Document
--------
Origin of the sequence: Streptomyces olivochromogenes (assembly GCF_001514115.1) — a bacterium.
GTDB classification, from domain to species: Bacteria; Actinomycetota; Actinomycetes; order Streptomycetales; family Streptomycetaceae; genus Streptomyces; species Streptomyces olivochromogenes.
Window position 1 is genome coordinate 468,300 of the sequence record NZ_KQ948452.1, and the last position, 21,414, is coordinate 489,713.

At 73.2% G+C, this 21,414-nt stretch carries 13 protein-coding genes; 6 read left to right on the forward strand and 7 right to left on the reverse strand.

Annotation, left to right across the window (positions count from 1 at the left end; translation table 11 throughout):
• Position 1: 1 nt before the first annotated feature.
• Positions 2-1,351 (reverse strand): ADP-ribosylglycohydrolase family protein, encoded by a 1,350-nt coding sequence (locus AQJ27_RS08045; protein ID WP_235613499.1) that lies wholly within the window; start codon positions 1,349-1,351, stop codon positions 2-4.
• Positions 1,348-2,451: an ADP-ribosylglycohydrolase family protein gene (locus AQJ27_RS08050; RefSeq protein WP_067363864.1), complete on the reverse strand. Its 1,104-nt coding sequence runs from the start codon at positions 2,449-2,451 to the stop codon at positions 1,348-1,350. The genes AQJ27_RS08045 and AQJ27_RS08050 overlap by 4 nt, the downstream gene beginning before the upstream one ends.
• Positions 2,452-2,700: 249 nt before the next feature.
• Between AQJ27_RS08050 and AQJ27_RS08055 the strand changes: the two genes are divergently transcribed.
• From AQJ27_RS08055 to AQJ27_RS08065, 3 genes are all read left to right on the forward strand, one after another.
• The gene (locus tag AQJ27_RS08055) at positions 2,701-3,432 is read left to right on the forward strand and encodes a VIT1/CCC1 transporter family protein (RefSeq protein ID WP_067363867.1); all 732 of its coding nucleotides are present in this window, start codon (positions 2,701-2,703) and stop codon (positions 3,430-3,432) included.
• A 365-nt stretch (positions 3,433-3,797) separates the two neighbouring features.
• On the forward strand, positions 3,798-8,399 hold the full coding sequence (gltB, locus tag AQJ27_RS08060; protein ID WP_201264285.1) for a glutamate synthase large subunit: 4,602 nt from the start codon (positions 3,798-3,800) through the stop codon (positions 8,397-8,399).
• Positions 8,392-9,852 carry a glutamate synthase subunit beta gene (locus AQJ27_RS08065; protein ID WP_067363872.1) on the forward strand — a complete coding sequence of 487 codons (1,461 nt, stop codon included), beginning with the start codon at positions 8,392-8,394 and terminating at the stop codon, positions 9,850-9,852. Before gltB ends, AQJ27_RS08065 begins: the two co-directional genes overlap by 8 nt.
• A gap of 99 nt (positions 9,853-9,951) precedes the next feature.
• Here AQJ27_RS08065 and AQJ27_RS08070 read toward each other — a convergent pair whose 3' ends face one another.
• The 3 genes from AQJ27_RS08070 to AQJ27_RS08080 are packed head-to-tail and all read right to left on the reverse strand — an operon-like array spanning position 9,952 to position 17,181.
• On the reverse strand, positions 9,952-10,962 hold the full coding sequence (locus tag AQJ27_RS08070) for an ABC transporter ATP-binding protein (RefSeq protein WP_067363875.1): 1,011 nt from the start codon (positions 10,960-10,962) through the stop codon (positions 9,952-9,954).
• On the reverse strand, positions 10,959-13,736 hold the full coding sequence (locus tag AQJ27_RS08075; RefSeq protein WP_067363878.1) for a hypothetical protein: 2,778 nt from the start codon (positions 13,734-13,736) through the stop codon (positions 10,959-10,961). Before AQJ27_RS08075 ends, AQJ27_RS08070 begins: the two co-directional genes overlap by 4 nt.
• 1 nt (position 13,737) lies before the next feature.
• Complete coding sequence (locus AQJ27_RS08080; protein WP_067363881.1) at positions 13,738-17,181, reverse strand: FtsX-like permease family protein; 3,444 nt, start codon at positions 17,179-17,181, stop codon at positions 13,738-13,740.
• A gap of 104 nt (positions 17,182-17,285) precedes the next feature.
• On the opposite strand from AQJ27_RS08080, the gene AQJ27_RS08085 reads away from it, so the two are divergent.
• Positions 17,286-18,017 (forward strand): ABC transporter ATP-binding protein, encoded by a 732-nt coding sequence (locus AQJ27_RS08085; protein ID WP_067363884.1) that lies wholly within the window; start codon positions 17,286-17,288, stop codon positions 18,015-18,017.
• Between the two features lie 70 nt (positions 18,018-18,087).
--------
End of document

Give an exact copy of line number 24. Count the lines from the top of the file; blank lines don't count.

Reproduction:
• On the opposite strand from AQJ27_RS08080, the gene AQJ27_RS08085 reads away from it, so the two are divergent.